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JIM MCKAIN FORD v. GEORGE W. OLIVER AND SARA L. OLIVER (04/11/79)

submitted: April 11, 1979.

JIM MCKAIN FORD, INC.
v.
GEORGE W. OLIVER AND SARA L. OLIVER, APPELLANTS



No. 1253 April Term, 1978, Appeal from the Order of the Court of Common Pleas of Allegheny County, Pennsylvania, Civil Division, at No. 9099 of 1975

COUNSEL

William W. Guthrie, Pittsburgh, for appellants.

James R. Miller, Pittsburgh, for appellee.

Cercone, President Judge, Wieand and Hoffman, JJ. Wieand, J., concurs in the result. Hoffman, J., files a dissenting statement.

Author: Cercone

[ 272 Pa. Super. Page 106]

The question presented is whether there is competent and sufficient evidence of record to support the lower court's conclusions that an implied-in-fact contract of debt assumption existed between plaintiff and defendants, husband and wife, which contract justified recovery by plaintiff-appellee the amount it advanced to a credit company on behalf of defendant-appellants.*fn1 Our review of the record

[ 272 Pa. Super. Page 107]

    reveals that there is abundant evidence to support the lower court's findings and conclusions of law based thereon; accordingly, we affirm.*fn2

On or about April 1, 1975, appellants, Mr. and Mrs. Oliver, purchased a used 1973 Ford automobile (Galaxy) from appellees, Jim McKain Ford, Inc. (McKain). The sale was consummated by an "Automobile Retail Installment Contract," executed by the Olivers, who also signed the required "Verification of Insurance" on the auto. This contract also provided for financing of the purchase price ($2,495.00) by Ford Motor Credit Company (Credit Company). The Olivers accepted delivery of the Galaxy on April 5, 1975, and Mr. Oliver, accompanied by Mrs. Oliver, drove the car from McKain's place of business to a service station, a distance of approximately 10 miles. During this routine stop, some work was performed under the hood. Shortly thereafter, for no apparent reason, the Galaxy ignited in flames and was completely destroyed.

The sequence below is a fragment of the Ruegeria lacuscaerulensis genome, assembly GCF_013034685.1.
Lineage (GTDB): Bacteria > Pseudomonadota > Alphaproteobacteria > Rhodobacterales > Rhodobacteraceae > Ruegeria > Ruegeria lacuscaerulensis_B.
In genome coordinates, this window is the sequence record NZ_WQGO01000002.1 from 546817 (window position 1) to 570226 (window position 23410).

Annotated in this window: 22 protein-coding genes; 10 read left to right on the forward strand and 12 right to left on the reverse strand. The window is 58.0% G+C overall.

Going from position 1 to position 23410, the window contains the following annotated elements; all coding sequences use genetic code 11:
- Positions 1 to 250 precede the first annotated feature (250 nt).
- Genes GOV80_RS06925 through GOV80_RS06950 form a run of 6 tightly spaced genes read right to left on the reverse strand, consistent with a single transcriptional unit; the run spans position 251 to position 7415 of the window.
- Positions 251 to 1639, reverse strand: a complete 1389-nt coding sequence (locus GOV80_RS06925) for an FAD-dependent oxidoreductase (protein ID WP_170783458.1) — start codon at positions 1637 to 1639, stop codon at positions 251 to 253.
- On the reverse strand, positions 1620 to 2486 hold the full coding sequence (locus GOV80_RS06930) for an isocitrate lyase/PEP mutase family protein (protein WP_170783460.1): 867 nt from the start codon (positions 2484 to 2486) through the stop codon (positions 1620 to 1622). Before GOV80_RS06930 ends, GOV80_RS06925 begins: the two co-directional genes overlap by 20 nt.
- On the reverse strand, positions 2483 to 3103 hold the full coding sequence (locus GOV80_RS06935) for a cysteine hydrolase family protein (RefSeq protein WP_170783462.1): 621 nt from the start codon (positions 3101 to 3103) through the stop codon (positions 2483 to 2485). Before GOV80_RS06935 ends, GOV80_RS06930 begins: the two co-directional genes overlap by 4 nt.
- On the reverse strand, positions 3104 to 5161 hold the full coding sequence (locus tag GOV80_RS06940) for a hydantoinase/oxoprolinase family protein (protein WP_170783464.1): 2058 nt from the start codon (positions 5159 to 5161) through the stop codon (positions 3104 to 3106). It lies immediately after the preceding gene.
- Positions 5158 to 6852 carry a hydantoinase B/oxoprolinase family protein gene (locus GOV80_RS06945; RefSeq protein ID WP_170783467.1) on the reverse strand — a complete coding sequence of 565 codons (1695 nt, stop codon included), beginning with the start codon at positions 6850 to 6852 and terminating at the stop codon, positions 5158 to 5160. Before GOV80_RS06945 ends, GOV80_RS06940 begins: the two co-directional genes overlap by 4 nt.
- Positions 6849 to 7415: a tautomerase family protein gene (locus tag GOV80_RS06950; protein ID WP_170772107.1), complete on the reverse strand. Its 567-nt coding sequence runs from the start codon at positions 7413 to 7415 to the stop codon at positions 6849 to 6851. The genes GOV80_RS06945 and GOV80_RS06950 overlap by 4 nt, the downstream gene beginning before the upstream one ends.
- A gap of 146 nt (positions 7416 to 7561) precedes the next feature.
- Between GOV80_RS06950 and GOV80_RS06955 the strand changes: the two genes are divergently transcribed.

Mr. Oliver informed a McKain representative of the destruction of the auto and arranged to have it towed back to the dealership. Upon the car's arrival, Mr. Hardin, the salesman who had earlier sold the Galaxy to the Olivers, provided Mr. Oliver with a free loaner automobile at the latter's request.*fn3 At this juncture, the facts are contested by the parties. McKain's agent, Mr. Hardin, testified that Mr. Oliver stated to him "that [Mr. Oliver's] insurance company would take care of [payment for the destroyed vehicle]." Notes of Testimony at 13. The Olivers, however, both testified that neither of them ever made an express personal promise to pay, or a promise that their insurance

[ 272 Pa. Super. Page 108]

    company would reimburse McKain if McKain satisfied the debt to the Credit Company. Nevertheless, McKain's employees further testified that based upon this alleged promise, and at the request of the Olivers, they not only found the Olivers a similar auto for future purchase, but also paid off the outstanding lien on the Galaxy in order that the Olivers could obtain financing for the proposed second purchase.

Subsequently, the Olivers returned the loaner, and executed another contract for the purchase of a second car.*fn4 The circumstances surrounding this second purchase are also disputed by the parties. Mr. David Sheft, McKain's used car manager who delivered the second auto to Mr. Oliver, testified that Mr. Oliver again reaffirmed the fact that "he was turning it into his insurance company." Notes of Testimony at 31. Appellants, however, testified that no such statements were made, and furthermore, "[t]here was no statement [McKain] would pay the [Galaxy] off." Notes of Testimony at 54. Approximately a week after this second purchase, the Credit Company, which had received payment of the outstanding lien on the Galaxy from McKain, mailed the contract governing the initial ...


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